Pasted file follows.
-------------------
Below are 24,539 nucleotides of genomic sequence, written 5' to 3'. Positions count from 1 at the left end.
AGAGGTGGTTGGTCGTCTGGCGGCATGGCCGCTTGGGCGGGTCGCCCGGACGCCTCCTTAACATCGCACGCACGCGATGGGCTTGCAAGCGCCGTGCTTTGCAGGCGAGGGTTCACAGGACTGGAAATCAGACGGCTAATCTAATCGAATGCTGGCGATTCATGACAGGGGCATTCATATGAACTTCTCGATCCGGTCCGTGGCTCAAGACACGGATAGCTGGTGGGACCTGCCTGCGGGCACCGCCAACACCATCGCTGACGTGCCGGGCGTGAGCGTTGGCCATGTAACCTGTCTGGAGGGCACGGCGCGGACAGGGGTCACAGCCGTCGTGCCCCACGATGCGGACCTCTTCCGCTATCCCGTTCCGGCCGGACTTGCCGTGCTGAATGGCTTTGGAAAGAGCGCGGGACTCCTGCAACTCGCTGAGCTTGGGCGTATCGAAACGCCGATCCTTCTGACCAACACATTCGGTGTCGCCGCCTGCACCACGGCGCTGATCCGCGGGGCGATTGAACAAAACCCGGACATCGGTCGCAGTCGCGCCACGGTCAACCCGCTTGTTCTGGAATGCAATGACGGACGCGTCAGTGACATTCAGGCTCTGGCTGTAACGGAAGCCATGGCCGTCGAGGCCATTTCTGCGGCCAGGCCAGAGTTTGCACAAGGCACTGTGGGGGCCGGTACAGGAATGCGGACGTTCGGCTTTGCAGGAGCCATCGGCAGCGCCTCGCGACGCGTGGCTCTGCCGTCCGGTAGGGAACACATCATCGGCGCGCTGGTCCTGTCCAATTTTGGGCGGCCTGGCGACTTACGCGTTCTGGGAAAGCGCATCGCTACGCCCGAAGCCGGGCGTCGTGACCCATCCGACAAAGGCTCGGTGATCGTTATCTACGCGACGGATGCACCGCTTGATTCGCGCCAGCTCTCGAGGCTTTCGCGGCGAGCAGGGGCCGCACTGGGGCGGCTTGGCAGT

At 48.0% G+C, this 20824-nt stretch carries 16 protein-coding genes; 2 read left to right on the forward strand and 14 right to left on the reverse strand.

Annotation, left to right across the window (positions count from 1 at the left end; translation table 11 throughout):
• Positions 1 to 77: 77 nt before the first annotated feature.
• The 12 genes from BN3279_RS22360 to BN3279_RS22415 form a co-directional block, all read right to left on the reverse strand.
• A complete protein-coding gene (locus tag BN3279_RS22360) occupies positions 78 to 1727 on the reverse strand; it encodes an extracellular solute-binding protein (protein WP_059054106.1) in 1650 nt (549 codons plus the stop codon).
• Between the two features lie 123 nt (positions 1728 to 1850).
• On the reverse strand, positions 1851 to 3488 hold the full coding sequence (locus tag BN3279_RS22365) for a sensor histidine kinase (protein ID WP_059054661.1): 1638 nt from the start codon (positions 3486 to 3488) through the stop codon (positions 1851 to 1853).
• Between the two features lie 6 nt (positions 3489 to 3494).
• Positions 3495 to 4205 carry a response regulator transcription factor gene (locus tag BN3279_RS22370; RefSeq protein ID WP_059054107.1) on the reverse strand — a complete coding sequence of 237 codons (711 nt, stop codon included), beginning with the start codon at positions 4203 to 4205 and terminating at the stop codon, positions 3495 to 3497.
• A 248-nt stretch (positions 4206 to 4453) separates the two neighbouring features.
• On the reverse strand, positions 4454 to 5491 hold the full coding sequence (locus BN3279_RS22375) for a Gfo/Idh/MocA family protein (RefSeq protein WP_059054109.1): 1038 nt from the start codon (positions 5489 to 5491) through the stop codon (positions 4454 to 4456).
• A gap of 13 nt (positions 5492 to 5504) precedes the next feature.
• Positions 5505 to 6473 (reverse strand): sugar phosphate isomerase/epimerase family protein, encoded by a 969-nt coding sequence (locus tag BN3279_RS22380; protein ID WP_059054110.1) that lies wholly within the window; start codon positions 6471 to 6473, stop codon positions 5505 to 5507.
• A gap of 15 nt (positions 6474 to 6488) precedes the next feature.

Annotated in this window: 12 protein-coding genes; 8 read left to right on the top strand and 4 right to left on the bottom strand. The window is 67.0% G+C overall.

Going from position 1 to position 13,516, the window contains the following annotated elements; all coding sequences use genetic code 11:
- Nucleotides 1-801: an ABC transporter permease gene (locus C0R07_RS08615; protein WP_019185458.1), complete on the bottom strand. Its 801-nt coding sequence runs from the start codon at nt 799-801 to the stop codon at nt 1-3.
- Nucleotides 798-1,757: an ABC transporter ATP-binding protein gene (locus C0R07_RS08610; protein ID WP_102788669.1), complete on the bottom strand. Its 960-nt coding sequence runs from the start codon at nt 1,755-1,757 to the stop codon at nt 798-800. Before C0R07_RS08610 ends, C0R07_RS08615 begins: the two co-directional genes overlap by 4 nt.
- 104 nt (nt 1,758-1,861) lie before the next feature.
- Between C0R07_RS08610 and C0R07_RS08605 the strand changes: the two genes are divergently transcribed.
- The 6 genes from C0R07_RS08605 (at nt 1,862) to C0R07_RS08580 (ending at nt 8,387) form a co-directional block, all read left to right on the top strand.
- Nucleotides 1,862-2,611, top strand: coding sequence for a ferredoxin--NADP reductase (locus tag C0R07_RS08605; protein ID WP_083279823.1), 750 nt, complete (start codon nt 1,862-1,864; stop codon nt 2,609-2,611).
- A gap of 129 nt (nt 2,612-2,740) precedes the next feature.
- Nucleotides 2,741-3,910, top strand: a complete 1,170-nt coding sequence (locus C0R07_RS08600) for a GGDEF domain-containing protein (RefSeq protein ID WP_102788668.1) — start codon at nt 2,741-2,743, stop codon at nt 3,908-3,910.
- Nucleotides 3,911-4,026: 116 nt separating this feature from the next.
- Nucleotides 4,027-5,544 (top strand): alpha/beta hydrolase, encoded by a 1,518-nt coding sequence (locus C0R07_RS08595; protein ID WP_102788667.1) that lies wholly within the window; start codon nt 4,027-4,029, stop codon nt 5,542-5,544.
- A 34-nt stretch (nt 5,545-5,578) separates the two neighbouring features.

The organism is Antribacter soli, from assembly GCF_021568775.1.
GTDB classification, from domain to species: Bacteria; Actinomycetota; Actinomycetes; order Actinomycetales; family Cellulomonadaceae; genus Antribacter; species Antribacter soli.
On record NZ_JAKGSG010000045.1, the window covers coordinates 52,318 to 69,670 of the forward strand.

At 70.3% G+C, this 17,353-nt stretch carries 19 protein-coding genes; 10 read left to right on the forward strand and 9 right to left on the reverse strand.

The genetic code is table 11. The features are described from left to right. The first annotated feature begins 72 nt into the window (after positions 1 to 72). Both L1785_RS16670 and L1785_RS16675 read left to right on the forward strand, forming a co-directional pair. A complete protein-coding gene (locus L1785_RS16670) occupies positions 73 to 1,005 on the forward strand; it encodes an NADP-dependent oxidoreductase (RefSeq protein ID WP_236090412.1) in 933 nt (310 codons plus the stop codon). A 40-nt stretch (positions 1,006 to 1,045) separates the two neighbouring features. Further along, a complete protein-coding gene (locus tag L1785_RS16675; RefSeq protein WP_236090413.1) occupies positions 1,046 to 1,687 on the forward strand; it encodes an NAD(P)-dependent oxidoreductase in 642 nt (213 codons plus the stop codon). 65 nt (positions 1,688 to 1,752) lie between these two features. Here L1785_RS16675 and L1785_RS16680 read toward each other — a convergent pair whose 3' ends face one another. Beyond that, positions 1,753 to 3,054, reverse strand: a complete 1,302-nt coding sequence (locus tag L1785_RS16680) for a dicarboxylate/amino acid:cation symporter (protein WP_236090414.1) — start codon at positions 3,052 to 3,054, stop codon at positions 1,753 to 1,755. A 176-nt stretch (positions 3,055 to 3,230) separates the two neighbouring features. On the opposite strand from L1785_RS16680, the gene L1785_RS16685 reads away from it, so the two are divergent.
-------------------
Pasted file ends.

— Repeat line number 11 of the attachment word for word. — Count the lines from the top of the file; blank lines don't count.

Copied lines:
• Positions 3495 to 4205 carry a response regulator transcription factor gene (locus tag BN3279_RS22370; RefSeq protein ID WP_059054107.1) on the reverse strand — a complete coding sequence of 237 codons (711 nt, stop codon included), beginning with the start codon at positions 4203 to 4205 and terminating at the stop codon, positions 3495 to 3497.